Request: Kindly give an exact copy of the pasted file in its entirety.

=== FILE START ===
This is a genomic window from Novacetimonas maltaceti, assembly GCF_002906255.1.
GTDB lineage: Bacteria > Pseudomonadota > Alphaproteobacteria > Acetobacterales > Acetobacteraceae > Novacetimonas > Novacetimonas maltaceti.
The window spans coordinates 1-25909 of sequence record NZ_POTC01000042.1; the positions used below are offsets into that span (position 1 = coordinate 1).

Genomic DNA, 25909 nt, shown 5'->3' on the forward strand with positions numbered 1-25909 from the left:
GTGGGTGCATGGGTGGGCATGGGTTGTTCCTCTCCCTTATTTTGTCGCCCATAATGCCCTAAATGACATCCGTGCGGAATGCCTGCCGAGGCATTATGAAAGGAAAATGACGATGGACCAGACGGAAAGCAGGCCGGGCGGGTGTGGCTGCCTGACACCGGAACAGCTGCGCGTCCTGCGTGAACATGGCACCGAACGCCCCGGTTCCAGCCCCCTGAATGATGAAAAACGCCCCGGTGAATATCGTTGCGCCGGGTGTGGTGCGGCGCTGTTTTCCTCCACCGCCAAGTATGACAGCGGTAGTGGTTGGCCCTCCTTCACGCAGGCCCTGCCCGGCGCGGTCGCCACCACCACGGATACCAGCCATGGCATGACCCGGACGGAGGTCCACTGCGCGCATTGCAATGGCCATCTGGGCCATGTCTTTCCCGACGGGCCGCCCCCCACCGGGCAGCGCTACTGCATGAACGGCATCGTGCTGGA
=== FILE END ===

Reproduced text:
This is a genomic window from Novacetimonas maltaceti, assembly GCF_002906255.1.
GTDB lineage: Bacteria > Pseudomonadota > Alphaproteobacteria > Acetobacterales > Acetobacteraceae > Novacetimonas > Novacetimonas maltaceti.
The window spans coordinates 1-25909 of sequence record NZ_POTC01000042.1; the positions used below are offsets into that span (position 1 = coordinate 1).

Genomic DNA, 25909 nt, shown 5'->3' on the forward strand with positions numbered 1-25909 from the left:
GTGGGTGCATGGGTGGGCATGGGTTGTTCCTCTCCCTTATTTTGTCGCCCATAATGCCCTAAATGACATCCGTGCGGAATGCCTGCCGAGGCATTATGAAAGGAAAATGACGATGGACCAGACGGAAAGCAGGCCGGGCGGGTGTGGCTGCCTGACACCGGAACAGCTGCGCGTCCTGCGTGAACATGGCACCGAACGCCCCGGTTCCAGCCCCCTGAATGATGAAAAACGCCCCGGTGAATATCGTTGCGCCGGGTGTGGTGCGGCGCTGTTTTCCTCCACCGCCAAGTATGACAGCGGTAGTGGTTGGCCCTCCTTCACGCAGGCCCTGCCCGGCGCGGTCGCCACCACCACGGATACCAGCCATGGCATGACCCGGACGGAGGTCCACTGCGCGCATTGCAATGGCCATCTGGGCCATGTCTTTCCCGACGGGCCGCCCCCCACCGGGCAGCGCTACTGCATGAACGGCATCGTGCTGGA